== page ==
Tesla Model S P85D and 70D: AWD, Performance And Better Price

Strong points
  • Still looks great
  • Solid, or furious, performance
  • Impeccable road manners
  • Irreproachable all-wheel drive system
  • Comfort and plenty of interior room
Weak points
  • Limited rearward visibility due to headrests
  • Interior finish not really luxurious
  • Distractive control screen
  • Less-spacious trunk (D versions)
  • Somewhat expensive (P85D)
Full report

After cutting its teeth with its Roadster, a pure sports car built on the exceptional chassis of the Lotus Elise, Tesla Motors got down to serious business by launching its big Model S sedan in 2012.

As beautiful as it is aerodynamic, with a drag coefficient of 0.24 and a Design of the Year title awarded by The Car Guide, it’s been collecting trophies and recognitions ever since it hit the market. The P85D version of the Model S even forced U.S. magazine Consumer Reports to review its evaluation criteria by obtaining a score of 103 out of 100.

Soon after, the same magazine, recognized as the most credible automotive information source in the United States, withdrew its “recommended” mention from the Model S, citing reliability problems. There were some issues with the huge 17-inch touchscreen, reluctant retractable door handles and battery pack cooling pump, among other things.

But that’s another story. For a car bursting with so much advanced technology, that was bound to happen. German large luxury sedan customers can tell us a thing or two about that.

The electric revolution is under way

Actually, the Tesla Model S shattered the glass case that was surrounding electric vehicles so far, while managing to successfully break into the luxury-car field. To the point where it was recognized as a “Best Buy” in no less than three different categories by The Car Guide this year. We’ll see about next year with those reliability concerns.

Nevertheless, Tesla’s big sedan is still the star of the luxury-car segment, and a green halo car.

An upper echelon, all the time

Tesla made yet another splash last year by presenting its D versions (for Dual Motor) of the Model S. A new electric motor, mounted up front of the aluminum chassis, transformed these models into all-wheel-drive sedans. With its new AWD system, torque can be modulated instantly and with finesse, without the slightest driveshaft or centre differential to add weight or reduce passenger space between the axles.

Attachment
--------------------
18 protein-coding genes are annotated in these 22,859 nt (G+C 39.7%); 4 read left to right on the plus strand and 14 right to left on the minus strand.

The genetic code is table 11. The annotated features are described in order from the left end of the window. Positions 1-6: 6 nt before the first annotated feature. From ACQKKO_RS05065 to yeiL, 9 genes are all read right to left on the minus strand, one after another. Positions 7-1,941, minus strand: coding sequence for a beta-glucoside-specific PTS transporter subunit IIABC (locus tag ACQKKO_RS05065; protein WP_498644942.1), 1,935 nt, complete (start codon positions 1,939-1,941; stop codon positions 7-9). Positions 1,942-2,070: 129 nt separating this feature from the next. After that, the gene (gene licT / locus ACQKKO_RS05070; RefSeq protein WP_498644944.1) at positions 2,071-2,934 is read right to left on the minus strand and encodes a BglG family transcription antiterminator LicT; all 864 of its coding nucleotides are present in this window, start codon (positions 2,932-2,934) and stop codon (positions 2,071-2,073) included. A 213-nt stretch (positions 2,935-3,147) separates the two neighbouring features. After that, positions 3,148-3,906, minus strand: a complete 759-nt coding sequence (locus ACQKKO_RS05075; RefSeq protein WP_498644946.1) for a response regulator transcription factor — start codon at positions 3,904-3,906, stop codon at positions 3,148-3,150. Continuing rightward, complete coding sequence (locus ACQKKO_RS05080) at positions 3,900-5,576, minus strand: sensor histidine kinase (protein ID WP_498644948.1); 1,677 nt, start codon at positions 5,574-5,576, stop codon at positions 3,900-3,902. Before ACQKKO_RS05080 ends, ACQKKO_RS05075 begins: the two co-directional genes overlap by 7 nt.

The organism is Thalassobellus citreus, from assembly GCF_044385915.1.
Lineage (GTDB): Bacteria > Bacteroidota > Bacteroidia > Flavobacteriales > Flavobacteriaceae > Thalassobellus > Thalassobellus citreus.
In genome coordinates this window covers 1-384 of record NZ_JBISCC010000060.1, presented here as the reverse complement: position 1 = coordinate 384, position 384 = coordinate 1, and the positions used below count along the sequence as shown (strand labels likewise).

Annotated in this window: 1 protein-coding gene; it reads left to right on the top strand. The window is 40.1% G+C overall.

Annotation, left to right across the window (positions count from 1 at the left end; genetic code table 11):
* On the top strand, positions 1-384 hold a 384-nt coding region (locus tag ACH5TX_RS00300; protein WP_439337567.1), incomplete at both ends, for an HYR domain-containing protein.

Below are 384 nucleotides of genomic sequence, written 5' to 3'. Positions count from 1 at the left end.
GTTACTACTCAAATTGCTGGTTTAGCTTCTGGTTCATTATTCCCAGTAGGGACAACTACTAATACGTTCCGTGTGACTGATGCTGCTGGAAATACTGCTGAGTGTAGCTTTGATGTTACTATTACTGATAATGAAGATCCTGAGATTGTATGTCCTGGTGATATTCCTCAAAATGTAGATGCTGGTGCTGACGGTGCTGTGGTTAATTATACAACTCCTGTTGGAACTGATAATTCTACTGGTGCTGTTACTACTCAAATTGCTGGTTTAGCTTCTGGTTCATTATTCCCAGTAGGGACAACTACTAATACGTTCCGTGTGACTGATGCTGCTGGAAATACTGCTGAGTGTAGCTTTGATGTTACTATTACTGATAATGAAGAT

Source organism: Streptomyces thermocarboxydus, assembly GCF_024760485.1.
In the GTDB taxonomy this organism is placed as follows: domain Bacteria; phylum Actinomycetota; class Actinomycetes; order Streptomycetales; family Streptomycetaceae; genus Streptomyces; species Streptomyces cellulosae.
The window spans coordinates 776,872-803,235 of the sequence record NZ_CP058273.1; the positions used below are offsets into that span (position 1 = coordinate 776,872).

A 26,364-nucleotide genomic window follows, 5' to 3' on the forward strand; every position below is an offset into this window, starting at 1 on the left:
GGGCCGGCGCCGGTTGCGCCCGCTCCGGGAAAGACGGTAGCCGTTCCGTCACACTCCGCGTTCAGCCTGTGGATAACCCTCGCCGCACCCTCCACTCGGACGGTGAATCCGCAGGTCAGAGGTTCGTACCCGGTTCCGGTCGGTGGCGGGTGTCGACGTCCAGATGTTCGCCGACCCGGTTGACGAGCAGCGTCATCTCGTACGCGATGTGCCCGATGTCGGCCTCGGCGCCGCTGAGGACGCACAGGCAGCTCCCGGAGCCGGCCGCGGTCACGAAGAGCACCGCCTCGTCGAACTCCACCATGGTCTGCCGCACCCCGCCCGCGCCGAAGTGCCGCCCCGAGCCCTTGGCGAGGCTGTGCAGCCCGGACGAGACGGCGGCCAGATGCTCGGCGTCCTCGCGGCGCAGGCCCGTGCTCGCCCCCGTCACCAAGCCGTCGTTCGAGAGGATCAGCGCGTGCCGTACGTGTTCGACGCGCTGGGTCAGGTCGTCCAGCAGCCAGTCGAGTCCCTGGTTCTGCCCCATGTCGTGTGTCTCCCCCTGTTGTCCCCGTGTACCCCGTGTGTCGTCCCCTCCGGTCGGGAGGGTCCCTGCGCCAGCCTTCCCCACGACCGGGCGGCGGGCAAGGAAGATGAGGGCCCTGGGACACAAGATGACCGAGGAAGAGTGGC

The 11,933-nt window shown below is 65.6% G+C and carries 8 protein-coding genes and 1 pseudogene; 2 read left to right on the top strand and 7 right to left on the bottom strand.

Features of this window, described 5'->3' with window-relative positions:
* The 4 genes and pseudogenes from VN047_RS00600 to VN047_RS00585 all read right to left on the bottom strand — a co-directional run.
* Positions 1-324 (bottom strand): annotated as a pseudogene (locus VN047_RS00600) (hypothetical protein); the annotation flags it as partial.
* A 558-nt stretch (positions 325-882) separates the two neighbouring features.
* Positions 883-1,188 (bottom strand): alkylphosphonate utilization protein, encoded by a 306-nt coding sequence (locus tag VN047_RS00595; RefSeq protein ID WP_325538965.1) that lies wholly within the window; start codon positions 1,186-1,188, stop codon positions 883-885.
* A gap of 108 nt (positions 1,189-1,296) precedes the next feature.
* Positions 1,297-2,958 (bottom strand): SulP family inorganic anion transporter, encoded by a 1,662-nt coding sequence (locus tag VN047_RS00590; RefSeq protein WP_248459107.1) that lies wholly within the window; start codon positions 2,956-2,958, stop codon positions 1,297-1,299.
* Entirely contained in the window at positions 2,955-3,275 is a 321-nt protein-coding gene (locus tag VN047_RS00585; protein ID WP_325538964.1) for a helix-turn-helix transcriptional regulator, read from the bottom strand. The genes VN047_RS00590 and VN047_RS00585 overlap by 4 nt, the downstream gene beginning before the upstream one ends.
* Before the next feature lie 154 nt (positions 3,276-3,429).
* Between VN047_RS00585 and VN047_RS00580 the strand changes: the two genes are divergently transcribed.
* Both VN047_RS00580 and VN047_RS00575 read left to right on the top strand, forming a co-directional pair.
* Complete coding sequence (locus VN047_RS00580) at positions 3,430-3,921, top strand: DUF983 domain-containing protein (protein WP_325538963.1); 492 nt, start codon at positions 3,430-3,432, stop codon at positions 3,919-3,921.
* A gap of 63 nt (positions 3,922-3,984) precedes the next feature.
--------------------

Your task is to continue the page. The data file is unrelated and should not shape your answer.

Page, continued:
The new motor adds 132 kg to the already heavy car and eats up a good portion of the trunk. No problem for luggage, though, with a rear cargo area that’s big enough to accommodate an optional, rearward facing third-row seat under the expansive hatch. There’s even storage space under the cargo area floor.

The benefits of AWD more than largely compensate anyway, above all for the significant gains in ease of operation, safety and pure driving pleasure. And that’s for year-round driving in Canada, no matter the road conditions or surface, since traction is just about perfect at all times. And as you’d expect, stronger acceleration as a bonus.

Reaching a (slightly) wider audience

Those who dream to eventually purchase one of these vehicles will be happy to know that Tesla has widened its product portfolio. The biggest news certainly is the arrival of the all-wheel-drive 70D version, with a 70-kWh battery and a promised range of 385 km. It’s priced at $95,300 before applying green-vehicle rebates offered by some Canadian provinces.

The price obviously climbs rapidly if we add options such as an adjustable air suspension or a 12-speaker, hi-fi stereo ($3,100 each), a more luxurious interior and a power tailgate ($3,700), a sub-zero weather package that includes a heated wheel, heated rear seats, wiper blade defrosters and heated washer fluid nozzles ($1,250) as well as the folding third-row seat ($3,700). And let’s not forget an extra charge of $3,100 for the Autopilot option that rounds up adaptive cruise control, lane keep assist, active park assist and automatic high beams.

With 387 lb-ft of instant torque provided by its two motors, the 70D clears the 0-100 km/h sprint in 5.4 seconds and clears the quarter-mile in 13.8 seconds at 163.6 km/h. Those numbers are almost identical to those of the Porsche Panamera GTS with its 434-hp V8 and all-wheel drivetrain, which weighs 280 kg less and costs more at $129,400.